Then one day, the world began to change.

Women began attending college for more than an MRS degree. Divorce rates began to increase. Individuals began staying single for longer. Couples began having fewer kids and also having kids later in life. Homosexuals and other members of the LGBTQ community started coming out and sharing their voices. Schools were finally being desegregated. Technology was beginning its exponential growth, and the world woke up.

Cher’s mother was raised to believe these were the next steps Cher should take in life, just as probably similarly your parents have made comments to you that you do not believe line up with your generation’s viewpoint in today’s society. You’ve probably come to already realize that this is a generational gap between you and your parents; however, this is not the topic I want to focus on today. I want to talk about the concept of the individual unit.

Earlier on, I spoke about the '60s family unit. Back then, that was the unit. Even while there were several different roles within a family unit, every family made decisions and moved together. Today, we move into the individual unit. We have gone from making decisions on how we think they would impact the family onto how they will impact the individual. Often, people think negatively on this way of decision making, because isn’t it selfish to makes decision based off oneself?

The answer is… no.

Now before I get some serious hate for that statement, let me back it up. For all my business majors out there (yes, I am one myself), you’ve likely taken or will likely have to take an economics course. One of the basic goals of economics is maximizing profit, which is sometimes depicted as not focusing on how large your slice of the pie is but determining how to make the pie as large as possible. Let’s take this back to the family and individual units.

When decisions were made based on how they would affect the family unit, sometimes the decisions of one individual would hold back the others within the family from “maximizing their profit” or maximizing their potential. Perhaps this was staying home to raise the kids rather than following a career path that interested the parent. This may have been staying in an unhappy marriage to follow society’s standards rather than leaving the marriage and benefiting one’s family more by being happy alone. Although at first glance, these sacrifices may have seemed heroic and for the best for the family unit, looking back the alternatives may have actually put the individuals of the family in a happier place which would have reflected in the long run positively on the rest of the family.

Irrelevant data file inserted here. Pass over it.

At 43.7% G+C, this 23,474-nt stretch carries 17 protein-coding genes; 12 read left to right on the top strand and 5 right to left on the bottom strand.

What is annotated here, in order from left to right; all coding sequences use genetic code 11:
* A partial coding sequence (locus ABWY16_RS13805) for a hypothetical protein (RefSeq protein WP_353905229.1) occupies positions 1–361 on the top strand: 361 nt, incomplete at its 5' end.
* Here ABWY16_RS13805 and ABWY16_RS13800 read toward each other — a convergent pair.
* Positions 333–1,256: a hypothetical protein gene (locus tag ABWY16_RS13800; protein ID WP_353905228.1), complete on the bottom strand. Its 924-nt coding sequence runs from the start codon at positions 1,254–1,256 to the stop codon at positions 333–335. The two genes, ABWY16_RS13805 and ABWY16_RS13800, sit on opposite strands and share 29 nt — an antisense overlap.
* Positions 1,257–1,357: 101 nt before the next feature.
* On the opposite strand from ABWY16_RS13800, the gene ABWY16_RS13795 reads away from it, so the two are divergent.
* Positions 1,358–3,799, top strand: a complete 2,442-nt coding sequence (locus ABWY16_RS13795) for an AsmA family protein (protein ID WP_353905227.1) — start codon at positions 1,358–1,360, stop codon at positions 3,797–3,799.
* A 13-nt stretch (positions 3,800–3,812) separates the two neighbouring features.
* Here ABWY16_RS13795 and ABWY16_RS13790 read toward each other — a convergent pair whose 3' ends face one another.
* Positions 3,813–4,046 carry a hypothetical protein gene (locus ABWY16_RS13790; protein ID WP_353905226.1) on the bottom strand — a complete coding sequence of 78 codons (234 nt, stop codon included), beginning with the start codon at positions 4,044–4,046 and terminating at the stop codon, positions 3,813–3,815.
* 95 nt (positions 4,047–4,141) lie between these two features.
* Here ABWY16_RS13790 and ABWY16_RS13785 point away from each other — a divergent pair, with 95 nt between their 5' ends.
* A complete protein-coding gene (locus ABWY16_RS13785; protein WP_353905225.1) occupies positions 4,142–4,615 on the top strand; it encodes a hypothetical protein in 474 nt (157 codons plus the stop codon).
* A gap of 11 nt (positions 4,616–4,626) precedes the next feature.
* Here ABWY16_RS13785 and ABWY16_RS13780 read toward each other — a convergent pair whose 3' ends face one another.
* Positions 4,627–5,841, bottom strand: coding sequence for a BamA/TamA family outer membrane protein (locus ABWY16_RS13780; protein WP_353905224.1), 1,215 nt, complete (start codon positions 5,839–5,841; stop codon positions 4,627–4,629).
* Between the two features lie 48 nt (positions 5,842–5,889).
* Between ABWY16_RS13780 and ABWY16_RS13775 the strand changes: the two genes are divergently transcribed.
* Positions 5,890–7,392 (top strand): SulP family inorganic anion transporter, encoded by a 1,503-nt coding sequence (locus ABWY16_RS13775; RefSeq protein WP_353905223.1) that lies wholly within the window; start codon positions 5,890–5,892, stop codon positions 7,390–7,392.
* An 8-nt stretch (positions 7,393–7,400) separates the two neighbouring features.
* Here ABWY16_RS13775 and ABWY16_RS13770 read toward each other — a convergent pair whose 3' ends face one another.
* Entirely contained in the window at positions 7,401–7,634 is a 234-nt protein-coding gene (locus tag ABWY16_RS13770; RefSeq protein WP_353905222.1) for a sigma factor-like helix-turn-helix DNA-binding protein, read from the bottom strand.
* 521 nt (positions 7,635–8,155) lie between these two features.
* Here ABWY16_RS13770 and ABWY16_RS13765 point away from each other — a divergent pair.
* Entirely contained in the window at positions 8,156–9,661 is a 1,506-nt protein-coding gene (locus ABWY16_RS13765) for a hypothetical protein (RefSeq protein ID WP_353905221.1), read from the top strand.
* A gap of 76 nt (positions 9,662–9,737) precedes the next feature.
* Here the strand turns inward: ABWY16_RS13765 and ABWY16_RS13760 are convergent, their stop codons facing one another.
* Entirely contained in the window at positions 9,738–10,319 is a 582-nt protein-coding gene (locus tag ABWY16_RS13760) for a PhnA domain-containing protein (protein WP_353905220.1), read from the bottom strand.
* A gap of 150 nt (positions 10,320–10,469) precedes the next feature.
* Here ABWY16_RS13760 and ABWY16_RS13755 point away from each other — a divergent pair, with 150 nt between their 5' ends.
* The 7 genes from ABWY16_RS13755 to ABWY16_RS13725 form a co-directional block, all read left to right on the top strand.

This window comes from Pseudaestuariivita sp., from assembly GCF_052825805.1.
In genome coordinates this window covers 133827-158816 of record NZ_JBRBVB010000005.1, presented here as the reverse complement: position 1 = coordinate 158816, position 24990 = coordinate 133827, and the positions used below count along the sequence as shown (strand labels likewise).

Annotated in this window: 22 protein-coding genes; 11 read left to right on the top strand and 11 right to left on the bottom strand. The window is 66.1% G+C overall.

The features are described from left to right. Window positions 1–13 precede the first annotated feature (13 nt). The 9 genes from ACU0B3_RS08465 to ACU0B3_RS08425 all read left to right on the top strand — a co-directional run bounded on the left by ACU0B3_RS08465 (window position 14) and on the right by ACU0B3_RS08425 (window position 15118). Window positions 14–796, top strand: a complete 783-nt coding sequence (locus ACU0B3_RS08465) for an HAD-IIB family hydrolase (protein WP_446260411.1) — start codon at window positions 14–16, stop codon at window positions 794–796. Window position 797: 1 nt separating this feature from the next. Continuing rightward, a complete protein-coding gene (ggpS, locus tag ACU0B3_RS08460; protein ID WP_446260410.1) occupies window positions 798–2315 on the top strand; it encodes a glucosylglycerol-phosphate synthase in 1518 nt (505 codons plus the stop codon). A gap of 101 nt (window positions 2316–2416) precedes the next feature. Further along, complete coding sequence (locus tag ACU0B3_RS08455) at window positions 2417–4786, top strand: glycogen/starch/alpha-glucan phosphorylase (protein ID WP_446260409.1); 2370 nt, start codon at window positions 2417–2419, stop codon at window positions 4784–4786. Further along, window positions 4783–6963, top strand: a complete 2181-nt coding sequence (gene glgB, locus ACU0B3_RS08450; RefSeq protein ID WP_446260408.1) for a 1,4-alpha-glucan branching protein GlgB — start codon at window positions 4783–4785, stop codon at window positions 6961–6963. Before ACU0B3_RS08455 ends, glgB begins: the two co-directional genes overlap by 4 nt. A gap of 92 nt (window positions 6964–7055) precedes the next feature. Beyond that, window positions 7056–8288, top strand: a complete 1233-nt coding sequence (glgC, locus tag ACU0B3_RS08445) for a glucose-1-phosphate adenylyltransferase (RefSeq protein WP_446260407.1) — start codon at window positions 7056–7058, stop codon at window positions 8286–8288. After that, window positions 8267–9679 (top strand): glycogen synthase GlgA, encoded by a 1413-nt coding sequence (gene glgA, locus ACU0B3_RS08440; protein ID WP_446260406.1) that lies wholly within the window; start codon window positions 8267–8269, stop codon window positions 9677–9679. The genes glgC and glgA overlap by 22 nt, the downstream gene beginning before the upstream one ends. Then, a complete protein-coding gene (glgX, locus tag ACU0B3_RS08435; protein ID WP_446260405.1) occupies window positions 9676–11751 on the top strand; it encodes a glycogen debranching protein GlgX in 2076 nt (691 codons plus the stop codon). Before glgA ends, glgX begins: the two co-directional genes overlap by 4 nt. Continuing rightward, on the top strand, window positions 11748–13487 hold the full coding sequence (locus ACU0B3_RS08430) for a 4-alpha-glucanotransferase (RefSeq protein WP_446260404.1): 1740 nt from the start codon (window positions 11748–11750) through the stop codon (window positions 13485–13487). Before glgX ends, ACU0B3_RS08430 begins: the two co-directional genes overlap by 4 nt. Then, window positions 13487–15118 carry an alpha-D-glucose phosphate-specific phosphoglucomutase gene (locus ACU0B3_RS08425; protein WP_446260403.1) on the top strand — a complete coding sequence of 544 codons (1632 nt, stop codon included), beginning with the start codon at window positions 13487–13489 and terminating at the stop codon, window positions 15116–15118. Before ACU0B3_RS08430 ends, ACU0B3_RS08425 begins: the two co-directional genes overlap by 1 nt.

Maximizing your potential is maximizing your happiness, and vice versa. We often think that to be successful and have an abundance of money must make us an evil person to be so selfish. We think that the phrase “money doesn’t buy happiness” means that money equals success and therefore if we’re successful we’re not actually happy even if we think we are. That idea is often what holds so many back from their greatest potential.

To be successful doesn’t mean that one can’t look back and help the people from their past and their family up the ladder once they’ve reached the top. To be successful doesn’t mean that one can never marry or multiply their happiness in others surrounding them, friends, family, spouse, children and all. To be successful means that one takes a step back, looks around, and asks, “Am I the happiest I can be at this present moment? And if not, what can I do to take myself there?”

It’s with those answers that we maximize our potential and growth. It is in our growth that we find gratitude for our efforts. It is in our gratitude that we find happiness in all that we have become.


Cover Image Credit: David Carroll

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Poetry On Odyssey: Conflicted

Resolving conflict and letting love back in.


As life moves quickly,

It is to no surprise

That we are constantly faced with change.

With change

Comes peace.

With change

Comes suffering.

With change

Comes conflict.

I stroll through the days of old,

Recognizing how conflicted I was

When I chose to let the love go.

Each night I tossed,

Each night I turned,

Feeling unsure of my decisions,

Unsteady every time I dragged my legs from the bed

And forced myself to keep moving.


I walk happily through the days of new,

Giving thanks for my peace of mind

And my allowance to let a new love in.

I no longer toss,

I no longer turn.

I feel a sense of security

And a sense of pride in my decisions.

I walk steadily,

As I no longer have to force myself to keep moving.

I am no longer conflicted.